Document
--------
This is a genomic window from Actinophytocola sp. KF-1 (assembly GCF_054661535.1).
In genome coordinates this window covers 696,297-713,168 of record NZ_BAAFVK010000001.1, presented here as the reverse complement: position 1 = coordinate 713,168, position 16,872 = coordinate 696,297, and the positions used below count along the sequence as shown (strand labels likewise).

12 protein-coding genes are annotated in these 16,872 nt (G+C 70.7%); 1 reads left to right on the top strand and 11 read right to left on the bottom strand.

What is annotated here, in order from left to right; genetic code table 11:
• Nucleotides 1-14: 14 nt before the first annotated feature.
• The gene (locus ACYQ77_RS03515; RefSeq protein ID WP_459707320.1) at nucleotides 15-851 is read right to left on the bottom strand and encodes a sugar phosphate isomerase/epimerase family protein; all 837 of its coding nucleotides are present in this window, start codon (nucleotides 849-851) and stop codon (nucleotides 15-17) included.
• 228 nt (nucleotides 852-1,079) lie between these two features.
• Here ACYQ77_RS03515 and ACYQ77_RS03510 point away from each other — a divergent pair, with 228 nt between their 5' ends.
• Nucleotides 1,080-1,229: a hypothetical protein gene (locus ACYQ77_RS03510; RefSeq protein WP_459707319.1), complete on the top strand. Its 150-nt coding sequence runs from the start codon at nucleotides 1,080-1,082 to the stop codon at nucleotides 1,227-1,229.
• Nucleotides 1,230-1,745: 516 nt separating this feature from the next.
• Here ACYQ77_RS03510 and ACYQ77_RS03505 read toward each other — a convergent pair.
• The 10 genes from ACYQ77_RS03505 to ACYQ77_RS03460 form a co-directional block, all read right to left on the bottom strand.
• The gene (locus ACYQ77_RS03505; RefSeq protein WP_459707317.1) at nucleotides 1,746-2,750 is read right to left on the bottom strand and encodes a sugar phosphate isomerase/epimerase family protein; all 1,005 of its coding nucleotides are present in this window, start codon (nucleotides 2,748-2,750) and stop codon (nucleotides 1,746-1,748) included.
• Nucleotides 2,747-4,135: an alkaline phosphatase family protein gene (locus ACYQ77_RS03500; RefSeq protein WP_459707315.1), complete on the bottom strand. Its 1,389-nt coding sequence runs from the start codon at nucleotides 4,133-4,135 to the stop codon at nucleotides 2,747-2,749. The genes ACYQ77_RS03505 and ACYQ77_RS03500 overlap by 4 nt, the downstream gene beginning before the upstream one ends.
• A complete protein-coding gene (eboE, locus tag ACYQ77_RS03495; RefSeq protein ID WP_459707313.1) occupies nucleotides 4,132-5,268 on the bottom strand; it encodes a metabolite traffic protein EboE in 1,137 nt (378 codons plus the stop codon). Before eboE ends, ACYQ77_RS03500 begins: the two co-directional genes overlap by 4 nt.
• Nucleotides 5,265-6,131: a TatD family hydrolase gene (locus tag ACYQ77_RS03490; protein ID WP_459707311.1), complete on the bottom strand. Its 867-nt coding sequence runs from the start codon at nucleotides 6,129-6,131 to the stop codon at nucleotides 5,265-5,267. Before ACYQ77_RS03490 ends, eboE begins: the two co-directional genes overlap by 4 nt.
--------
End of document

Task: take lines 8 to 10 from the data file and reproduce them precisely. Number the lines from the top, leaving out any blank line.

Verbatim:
• Here ACYQ77_RS03515 and ACYQ77_RS03510 point away from each other — a divergent pair, with 228 nt between their 5' ends.
• Nucleotides 1,080-1,229: a hypothetical protein gene (locus ACYQ77_RS03510; RefSeq protein WP_459707319.1), complete on the top strand. Its 150-nt coding sequence runs from the start codon at nucleotides 1,080-1,082 to the stop codon at nucleotides 1,227-1,229.
• Nucleotides 1,230-1,745: 516 nt separating this feature from the next.